The benefit of a lab book

I always though that use of a lab book—a dedicated space to note down experimental methods, results etc.—was largely restricted to sciences like chemistry or physics, where one might conduct several experiments per week, and thus tracking progress is essential lest you lose your train of thought. What role do they have in psychology, where the pace of experimentation—both of the experiment itself and the time between each experiment—is arguably much more sedate?

Since January this year I’ve been keeping my own lab book, and it has boosted organisation of my thoughts and progress considerably. It’s just a simple word document, organised by themes. I have chapters titled “Experiments”,  “Models”, and “Research Ideas”. It has a table of contents, list of figures, and list of tables. It also has a references section. Its layout is very much like a thesis.

Now, in one place, I log all of my experiments in as much detail as I would in a paper submission (minus the protracted introduction & discussion). Usually I would write up only those experiments which “worked”, in that I would be preparing them for rejection submission, but it has been a revelation writing up all of my experiments. All of them were important enough to me to run; all were sufficiently powered and—in my opinion—sufficiently designed to address a question I have, so why not write them up somewhere? It’s better than letting the data rot in an electronic file drawer.

Keeping everything in one place has made me feel much more in control of my work. The enhanced feeling of organisation having one lab book is liberating. I carry a dictaphone around with me in case I have thoughts whilst in a situation I can’t write in; now, I put the audio file in dropbox and have an entry to my lab book with a link to this file. I also carry a small note book around with me; instead of keeping notes contained in this book, I can take a snapshot with my smartphone and enter the photo as a figure in my lab book. 

It also gives me a feeling of accomplishment. Academia is famed for delayed rewards (if they come at all), so it is nice to be able to look back and see that I have made some progress, even if most of it will never see the light of day. Science is a cumulative process, and the steps that make this progress are small, and often made behind closed doors; published work doesn’t always reflect these small steps, so I like having a permanent record of mine.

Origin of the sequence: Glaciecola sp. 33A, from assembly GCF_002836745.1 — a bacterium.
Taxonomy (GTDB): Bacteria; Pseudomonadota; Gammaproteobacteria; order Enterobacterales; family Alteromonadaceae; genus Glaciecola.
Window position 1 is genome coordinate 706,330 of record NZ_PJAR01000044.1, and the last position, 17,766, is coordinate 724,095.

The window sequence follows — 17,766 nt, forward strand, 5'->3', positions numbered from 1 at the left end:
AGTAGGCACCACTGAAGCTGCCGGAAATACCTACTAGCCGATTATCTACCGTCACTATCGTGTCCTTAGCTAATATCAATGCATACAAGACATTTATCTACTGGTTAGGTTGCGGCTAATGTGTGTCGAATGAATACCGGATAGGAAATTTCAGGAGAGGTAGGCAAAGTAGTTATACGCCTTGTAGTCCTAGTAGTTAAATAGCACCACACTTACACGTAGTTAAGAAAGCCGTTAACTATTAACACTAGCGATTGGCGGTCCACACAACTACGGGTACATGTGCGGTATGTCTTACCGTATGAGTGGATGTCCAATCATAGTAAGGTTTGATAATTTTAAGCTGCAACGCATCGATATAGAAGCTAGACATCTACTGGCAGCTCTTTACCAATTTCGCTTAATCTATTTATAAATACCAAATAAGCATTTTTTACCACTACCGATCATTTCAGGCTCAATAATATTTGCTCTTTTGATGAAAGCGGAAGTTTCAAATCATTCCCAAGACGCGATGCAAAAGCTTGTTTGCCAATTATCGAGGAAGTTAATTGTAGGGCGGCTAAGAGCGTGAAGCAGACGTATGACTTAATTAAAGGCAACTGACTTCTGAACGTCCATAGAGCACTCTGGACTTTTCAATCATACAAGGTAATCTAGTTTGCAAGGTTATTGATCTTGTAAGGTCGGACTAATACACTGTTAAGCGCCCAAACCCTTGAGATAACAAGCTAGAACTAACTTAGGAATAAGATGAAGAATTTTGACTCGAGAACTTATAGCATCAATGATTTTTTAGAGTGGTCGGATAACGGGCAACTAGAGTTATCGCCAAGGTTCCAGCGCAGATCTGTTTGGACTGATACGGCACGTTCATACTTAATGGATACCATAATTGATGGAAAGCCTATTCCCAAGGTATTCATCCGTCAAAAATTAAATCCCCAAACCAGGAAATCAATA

The greatest benefit has come from organising the modelling work which I try to do. Modelling requires a lot of tedious steps, most of which get scrubbed from final reports: what did you try first that didn’t work? What tests did you do to check the model code was bug-free? Did you do parameter-recovery simulations? What about testing for model mimicry and model-recovery simulations? Each of these steps require new scripts of code, new parameters, and new data. Before now, I would continuously update one script to cover all of these stages, and the final script would be long and complex with little acknowledgement of its heritage. I would know that I’ve conducted these stages, but I wouldn’t log the results anywhere. I would just “know” that they are complete. Now, I log each of these stages—and their results—in my lab book, together with links to archived code for each stage. This makes the process much cleaner, and I feel more confident about the final product.

Open Lab Book?

One step I have not yet had the confidence to take is to go open; open lab books are those which are kept “live” on the internet, so others can see. Wikipedia has a great section on open lab books with links to examples from other sciences. 

I see many advantages to this: notably, science is—or at least, should be—an open dialogue, so why not let others see what I’m doing? Perhaps I would get some comments/ideas that aid my research. Of course, there is the fear of being “scooped”, but I don’t think this is a fear worth entertaining (at least, not for the work I do). What puts me off doing it is it would change the way I write in my lab book. By writing just for me, I can be more economical with explanations. I can also be free to be more informal with my thoughts (“Why didn’t that bloody experiment work?”). And yes, I can also hide some of the awful ideas I have.

I prefer to use my lab book primarily as a way to organise my thoughts. With increasing demands on my time, the organisational boost it has brought has been worth its weight in gold. I’m also looking forward to looking back in 5 years’ time at all the work I have done. 

Try it! 

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2 comments

  1. I had a lab notebook during my PhD and found it very useful. It was actually a paper notebook, but I was worried about losing it so I periodically scanned the pages to save them. I’ve recently made the switch to electronic so I can access it anywhere via dropbox (and obviously it’s easier to edit and rearrange stuff), but I hadn’t thought of formatting it with subsections and TOCs etc. but that sounds fab, I’ll try it! Thanks 🙂
    P.S. It is fun to read back now

    1. Awesome! I’ve found it really useful. I mainly use it for my simulations etc. as there are typically many stages that I go through whilst programming, and it’s a good place to log the outcomes of manipulation checks along the way!

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